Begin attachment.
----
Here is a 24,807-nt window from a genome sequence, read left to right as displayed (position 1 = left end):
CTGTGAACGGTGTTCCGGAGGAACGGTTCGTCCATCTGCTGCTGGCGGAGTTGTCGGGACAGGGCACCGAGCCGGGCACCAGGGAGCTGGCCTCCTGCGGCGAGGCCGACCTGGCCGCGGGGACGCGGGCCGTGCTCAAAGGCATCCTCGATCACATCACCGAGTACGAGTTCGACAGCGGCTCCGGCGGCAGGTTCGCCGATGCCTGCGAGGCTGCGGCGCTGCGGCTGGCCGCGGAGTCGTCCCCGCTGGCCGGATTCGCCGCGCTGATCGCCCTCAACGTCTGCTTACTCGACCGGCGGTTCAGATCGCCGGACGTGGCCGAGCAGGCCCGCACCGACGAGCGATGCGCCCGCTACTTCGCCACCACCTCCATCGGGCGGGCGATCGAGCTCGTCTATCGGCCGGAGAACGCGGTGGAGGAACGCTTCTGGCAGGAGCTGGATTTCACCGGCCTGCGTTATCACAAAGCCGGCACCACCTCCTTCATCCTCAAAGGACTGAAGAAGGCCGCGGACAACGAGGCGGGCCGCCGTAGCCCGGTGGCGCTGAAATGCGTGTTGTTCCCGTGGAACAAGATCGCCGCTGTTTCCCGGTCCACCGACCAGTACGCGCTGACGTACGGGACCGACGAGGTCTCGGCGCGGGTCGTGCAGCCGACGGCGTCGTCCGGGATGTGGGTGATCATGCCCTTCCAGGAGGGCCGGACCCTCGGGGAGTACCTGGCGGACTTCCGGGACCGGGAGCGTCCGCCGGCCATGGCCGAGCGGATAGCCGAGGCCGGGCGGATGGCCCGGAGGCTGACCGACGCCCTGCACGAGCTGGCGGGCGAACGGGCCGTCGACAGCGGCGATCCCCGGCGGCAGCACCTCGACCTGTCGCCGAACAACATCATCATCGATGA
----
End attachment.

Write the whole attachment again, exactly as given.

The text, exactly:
Here is a 24,807-nt window from a genome sequence, read left to right as displayed (position 1 = left end):
CTGTGAACGGTGTTCCGGAGGAACGGTTCGTCCATCTGCTGCTGGCGGAGTTGTCGGGACAGGGCACCGAGCCGGGCACCAGGGAGCTGGCCTCCTGCGGCGAGGCCGACCTGGCCGCGGGGACGCGGGCCGTGCTCAAAGGCATCCTCGATCACATCACCGAGTACGAGTTCGACAGCGGCTCCGGCGGCAGGTTCGCCGATGCCTGCGAGGCTGCGGCGCTGCGGCTGGCCGCGGAGTCGTCCCCGCTGGCCGGATTCGCCGCGCTGATCGCCCTCAACGTCTGCTTACTCGACCGGCGGTTCAGATCGCCGGACGTGGCCGAGCAGGCCCGCACCGACGAGCGATGCGCCCGCTACTTCGCCACCACCTCCATCGGGCGGGCGATCGAGCTCGTCTATCGGCCGGAGAACGCGGTGGAGGAACGCTTCTGGCAGGAGCTGGATTTCACCGGCCTGCGTTATCACAAAGCCGGCACCACCTCCTTCATCCTCAAAGGACTGAAGAAGGCCGCGGACAACGAGGCGGGCCGCCGTAGCCCGGTGGCGCTGAAATGCGTGTTGTTCCCGTGGAACAAGATCGCCGCTGTTTCCCGGTCCACCGACCAGTACGCGCTGACGTACGGGACCGACGAGGTCTCGGCGCGGGTCGTGCAGCCGACGGCGTCGTCCGGGATGTGGGTGATCATGCCCTTCCAGGAGGGCCGGACCCTCGGGGAGTACCTGGCGGACTTCCGGGACCGGGAGCGTCCGCCGGCCATGGCCGAGCGGATAGCCGAGGCCGGGCGGATGGCCCGGAGGCTGACCGACGCCCTGCACGAGCTGGCGGGCGAACGGGCCGTCGACAGCGGCGATCCCCGGCGGCAGCACCTCGACCTGTCGCCGAACAACATCATCATCGATGA